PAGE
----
478 F2d 163 United States v. Presley

478 F.2d 163

UNITED STATES of America, Plaintiff-Appellee,
Sam PRESLEY, Sr., et al., Defendants-Appellants.

No. 71-3577.

United States Court of Appeals,
Fifth Circuit.

May 4, 1973.
Rehearing Denied June 27, 1973.

Roland J. Mestayer, Jr., Pascagoula, Miss., Thomas M. Haas, Mobile, Ala., for defendants-appellants.

Robert Hauberg, U. S. Atty., Jackson, Miss., Paul G. Kratzig, Sp. Atty., U. S. Dept. of Justice, New Orleans, La., Sidney M. Glazer, Shirley Baccus-Lobel, U. S. Dept. of Justice, Washington, D. C., for plaintiff-appellee.

Before JOHN R. BROWN, Chief Judge, and GODBOLD and SIMPSON, Circuit Judges.

SIMPSON, Circuit Judge:

view counter

In July, 1970, appellants and co-defendant Pat Presley, all Mississippi residents at the time of the alleged offenses, were indicted for offenses in connection with the operation of a gambling casino in Mississippi on various dates between July, 1965, and January, 1966.1 The appellant, Sam Presley, Sr. owned the Sage Patch Casino in Jackson County, Mississippi, and the other appellants were his employees. Count One charged a violation of 18 U.S.C. Section 371, by conspiring to use a facility of interstate commerce for the purpose of managing, establishing, carrying on, facilitating or promoting illegal gambling activities in violation of 18 U.S.C. Section 1952.2 Counts Two through Eight charged substantive violations of Section 1952. For purposes of this appeal, appellants admit that illegal gambling activities were conducted and that the interstate facility employed to promote their gambling activities was the collection by use of the mails, "of" out of state checks given them by their customers and deposited in a Mississippi bank.




* * *


Appellants were arraigned on August 10, 1970, and pled "Not Guilty" to all counts of the indictment. Various motions thereafter filed by appellants were heard and overruled in January, 1971, by the district judge in a written opinion. On March 9, 1971, appellants and their co-defendant Pat Presley were allowed to withdraw their pleas of "Not Guilty" and enter pleas of nolo contendere. Pursuant to Fed.R.Crim.P. 113 the court addressed each defendant personally in an effort to determine that the nolo contendere pleas were made voluntarily and with understanding of the nature of the charge and the consequences of the plea. Based upon the pleas of nolo contendere, and satisfied as to compliance with Rule 11, the court made a finding of "Guilty," passed the case for sentencing at a future date, and requested a presentence report.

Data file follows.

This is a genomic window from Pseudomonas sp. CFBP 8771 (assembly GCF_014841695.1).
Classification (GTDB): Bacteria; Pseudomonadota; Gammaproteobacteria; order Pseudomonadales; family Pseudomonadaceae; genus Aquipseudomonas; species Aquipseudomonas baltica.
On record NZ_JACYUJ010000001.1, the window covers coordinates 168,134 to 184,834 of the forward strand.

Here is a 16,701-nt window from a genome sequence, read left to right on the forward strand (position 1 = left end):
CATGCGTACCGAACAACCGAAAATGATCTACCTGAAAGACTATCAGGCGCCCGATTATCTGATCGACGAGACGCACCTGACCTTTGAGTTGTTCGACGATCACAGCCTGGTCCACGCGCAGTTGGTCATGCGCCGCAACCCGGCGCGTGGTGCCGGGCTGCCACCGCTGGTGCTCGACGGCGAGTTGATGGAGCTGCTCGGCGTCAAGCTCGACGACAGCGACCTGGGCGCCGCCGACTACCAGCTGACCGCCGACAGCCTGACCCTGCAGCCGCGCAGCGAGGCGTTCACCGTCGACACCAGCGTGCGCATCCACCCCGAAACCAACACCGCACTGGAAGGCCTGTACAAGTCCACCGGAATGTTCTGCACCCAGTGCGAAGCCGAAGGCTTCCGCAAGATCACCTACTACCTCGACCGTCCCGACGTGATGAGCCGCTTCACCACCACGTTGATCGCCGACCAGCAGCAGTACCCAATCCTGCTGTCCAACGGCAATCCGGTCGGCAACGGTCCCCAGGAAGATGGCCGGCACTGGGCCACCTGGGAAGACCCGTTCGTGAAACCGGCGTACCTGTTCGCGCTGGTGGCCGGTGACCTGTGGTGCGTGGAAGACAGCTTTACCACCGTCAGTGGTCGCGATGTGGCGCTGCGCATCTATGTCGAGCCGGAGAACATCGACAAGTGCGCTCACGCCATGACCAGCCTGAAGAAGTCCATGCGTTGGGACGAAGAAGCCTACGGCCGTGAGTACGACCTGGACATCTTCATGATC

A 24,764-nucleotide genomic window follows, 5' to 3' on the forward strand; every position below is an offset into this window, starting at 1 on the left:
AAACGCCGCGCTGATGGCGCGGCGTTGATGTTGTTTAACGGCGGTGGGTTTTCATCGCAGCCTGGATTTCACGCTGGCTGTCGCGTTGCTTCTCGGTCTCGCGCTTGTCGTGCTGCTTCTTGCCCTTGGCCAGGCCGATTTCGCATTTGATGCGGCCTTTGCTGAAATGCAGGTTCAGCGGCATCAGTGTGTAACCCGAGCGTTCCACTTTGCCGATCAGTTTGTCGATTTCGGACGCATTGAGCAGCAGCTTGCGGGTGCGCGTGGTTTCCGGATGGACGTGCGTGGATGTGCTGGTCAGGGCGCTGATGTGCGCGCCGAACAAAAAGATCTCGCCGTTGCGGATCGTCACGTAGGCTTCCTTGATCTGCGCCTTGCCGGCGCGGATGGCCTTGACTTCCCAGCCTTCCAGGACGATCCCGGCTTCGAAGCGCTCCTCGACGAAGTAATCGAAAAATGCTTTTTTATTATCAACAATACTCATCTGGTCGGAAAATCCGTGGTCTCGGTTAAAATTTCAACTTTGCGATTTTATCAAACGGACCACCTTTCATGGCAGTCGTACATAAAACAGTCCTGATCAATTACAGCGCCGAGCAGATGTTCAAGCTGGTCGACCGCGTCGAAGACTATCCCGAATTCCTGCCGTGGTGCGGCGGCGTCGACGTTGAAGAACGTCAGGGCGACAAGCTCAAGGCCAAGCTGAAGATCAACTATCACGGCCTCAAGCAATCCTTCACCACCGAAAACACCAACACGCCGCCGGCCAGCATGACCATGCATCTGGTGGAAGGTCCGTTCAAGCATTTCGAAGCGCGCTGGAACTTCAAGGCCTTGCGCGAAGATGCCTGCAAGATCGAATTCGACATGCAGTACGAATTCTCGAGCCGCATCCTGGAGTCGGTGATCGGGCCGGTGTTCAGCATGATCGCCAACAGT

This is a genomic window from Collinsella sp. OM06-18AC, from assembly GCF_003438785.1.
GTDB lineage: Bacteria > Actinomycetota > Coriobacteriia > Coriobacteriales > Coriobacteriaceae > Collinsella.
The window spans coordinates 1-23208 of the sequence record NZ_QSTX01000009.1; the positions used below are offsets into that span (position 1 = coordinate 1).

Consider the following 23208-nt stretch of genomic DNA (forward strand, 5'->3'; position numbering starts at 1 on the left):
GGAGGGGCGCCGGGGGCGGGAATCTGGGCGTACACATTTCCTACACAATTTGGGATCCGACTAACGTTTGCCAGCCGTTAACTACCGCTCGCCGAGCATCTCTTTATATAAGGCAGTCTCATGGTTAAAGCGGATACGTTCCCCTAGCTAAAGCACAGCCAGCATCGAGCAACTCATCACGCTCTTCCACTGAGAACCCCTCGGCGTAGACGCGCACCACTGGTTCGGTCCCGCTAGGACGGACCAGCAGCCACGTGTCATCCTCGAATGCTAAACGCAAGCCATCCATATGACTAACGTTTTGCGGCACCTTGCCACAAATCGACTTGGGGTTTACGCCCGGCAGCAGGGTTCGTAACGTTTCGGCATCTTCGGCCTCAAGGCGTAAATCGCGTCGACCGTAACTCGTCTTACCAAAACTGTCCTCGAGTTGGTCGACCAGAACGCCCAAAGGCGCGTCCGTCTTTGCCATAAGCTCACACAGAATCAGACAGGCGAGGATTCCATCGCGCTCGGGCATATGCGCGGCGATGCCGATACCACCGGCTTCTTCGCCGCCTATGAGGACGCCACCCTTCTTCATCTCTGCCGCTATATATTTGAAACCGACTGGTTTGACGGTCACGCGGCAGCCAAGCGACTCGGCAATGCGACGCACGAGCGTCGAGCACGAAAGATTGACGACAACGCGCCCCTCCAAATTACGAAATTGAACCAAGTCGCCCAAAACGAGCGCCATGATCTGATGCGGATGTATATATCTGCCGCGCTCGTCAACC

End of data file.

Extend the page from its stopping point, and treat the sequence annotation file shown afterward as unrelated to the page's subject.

On April 5, 1971, the United States Supreme Court by its opinion in Rewis v. United States, 1971, 401 U.S. 808, 91 S.Ct. 1056, 28 L.Ed.2d 493, interpreted Section 1952 as applying to situations which involved more than "merely conducting the illegal operation," not where the interstate activity was purely incidental to the illegal operation. 401 U.S. at 813, 91 S.Ct. at 1060, 28 L.Ed.2d at 497. When Rewis came to the attention of their counsel, appellants filed a motion in the district court to dismiss the indictment on the ground of failure to charge a federal offense, relying on Rewis. Hearing on the motion was set for November 8, 1971. In the meantime, notice was sent to each defendant to appear for sentencing November 9, 1971.


The hearing on the motion to dismiss was held as scheduled and the district court ruled the next day that appellants' reliance on Rewis was misplaced and thus denied the motion. Immediately thereafter, still prior to sentencing, each defendant requested leave of court to withdraw his plea of nolo contendere substitute the plea of not guilty and an opportunity to present facts and legal argument in support of his motion. These requests were denied on the apparent basis that the assertion that a recent decision might affect the legality of the indictment was not sufficient ground to warrant further delay or withdrawal of pleas knowingly and voluntarily entered. Sentence was then imposed.


Following sentencing appellants filed a number of motions, of which the most significant here was a request for the court to reconsider its denial of their motions to substitute pleas of not guilty for their nolo contendere pleas. The district judge denied all motions and appellants appeal. We reverse.

view counter

Rule 32(d), Fed.R.Crim.P., provides safeguards against the consequences of an improvident plea of guilty or nolo contendere, as follows: